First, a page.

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I recently starting diving into http programming in C and have a functioning server that can handle GET and POST. My question comes in to my site load times and how I should send the response headers and response message.

I notice in Chromes resource tracking tool that there is almost no (a few ms) connecting/sending/proxy/blocking/waiting time in most cases (on the same network as the server), but the receive time can vary wildly. I'm not entirely sure what the receive time is including. I mostly see a long receive (40 to 140ms or more) time on the png files and sometimes javascript files and rarely other files, but it's not really consistent.

Could anyone shed some light on this for me?

I haven't done much testing yet, but I was wondering if I changed the method which I use to send the header/message would help. I currently have every file for the site cached in server memory along with it's header (all in the same char*). When I send the file that was requested, I just do 1 send() call with the header/file combo (it does not involve any string operations b/c it is all done in advance on server start up).

Would it be better to break it into multiple small send() calls?

Just some stats that I get with Chrome dev tools (again, on local network through a wireless router connection), the site loads in from 120ms to 570ms. It's 19 files at a total of 139.85KB. The computer it's on is a Asus 901 netbook (atom 1.6ghz, 2gb ddr2) with TinyCore linux. I know there are some optimizations I could be doing with how threads start up and a few other things, but not sure that's affecting it to much atm.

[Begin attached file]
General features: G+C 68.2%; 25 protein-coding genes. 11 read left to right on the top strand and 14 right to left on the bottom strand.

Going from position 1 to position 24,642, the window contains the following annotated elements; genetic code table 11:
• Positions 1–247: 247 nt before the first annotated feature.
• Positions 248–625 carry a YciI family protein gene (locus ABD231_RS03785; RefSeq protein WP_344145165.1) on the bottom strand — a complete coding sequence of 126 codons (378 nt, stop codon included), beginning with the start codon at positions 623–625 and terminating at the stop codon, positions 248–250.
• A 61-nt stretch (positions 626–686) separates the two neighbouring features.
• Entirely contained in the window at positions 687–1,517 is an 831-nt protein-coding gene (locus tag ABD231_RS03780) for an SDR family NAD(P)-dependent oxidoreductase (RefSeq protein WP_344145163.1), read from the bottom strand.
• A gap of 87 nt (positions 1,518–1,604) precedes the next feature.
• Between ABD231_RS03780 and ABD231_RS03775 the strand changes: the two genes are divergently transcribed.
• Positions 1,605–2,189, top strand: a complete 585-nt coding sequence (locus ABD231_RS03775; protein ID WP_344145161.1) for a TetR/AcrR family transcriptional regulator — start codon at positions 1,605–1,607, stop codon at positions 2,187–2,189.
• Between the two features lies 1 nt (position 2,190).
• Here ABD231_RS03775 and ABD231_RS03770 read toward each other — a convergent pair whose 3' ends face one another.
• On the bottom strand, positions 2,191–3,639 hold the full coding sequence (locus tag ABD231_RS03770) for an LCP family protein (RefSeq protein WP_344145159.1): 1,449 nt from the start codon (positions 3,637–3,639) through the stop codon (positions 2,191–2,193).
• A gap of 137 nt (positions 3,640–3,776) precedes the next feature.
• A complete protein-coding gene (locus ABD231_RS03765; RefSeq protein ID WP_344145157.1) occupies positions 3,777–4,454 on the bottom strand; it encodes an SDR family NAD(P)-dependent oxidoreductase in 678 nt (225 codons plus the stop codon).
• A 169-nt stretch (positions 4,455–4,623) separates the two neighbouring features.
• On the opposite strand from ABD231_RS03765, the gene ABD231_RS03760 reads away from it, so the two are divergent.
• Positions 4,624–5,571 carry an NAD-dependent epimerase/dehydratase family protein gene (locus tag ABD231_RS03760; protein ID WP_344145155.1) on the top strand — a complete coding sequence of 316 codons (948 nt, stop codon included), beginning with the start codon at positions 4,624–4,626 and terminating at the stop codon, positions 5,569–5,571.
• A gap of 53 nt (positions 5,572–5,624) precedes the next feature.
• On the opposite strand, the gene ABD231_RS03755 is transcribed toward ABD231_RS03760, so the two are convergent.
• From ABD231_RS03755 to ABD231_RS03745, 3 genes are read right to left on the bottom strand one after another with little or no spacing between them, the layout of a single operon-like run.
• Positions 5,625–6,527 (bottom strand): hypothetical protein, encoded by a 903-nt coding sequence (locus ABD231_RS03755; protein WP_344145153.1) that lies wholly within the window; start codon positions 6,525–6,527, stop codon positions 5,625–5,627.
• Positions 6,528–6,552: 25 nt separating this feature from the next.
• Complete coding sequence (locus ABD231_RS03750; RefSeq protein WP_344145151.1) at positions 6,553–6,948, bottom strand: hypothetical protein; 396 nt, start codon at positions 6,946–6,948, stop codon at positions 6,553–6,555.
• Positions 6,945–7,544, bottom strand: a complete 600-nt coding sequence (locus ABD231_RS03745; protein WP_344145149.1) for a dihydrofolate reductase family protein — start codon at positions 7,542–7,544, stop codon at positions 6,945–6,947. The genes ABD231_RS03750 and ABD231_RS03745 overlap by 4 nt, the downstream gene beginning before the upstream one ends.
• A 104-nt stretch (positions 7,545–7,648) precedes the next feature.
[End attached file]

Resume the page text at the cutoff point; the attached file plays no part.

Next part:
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Have you added any profiling or debug output information to your webserver? It might be useful to add some high resolution timing information inbetween "major" operations in the code so you can see the progression of the request-response cycle from the server side. – Wyatt Anderson Nov 21 '10 at 3:42
I don't have any profiling at the moment, and minimal debugging (been removing/adding it as needed). Been relying heavily on chrome dev tools, probably to heavily. I'm really running blind in the area of what I should be looking for in the speed of a good site delivery/load time. – Wolftousen Nov 21 '10 at 3:54

If you're sending the entire response in one send(), you should set the TCP_NODELAY socket option.

If that doesn't help, you may want to try using a packet capturing tool like Wireshark to see if you can spot where the delay is introduced.

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I do set the TCP_NODELAY flag, I will see what Wireshark can tell me, thanks for the tip. – Wolftousen Nov 21 '10 at 4:20

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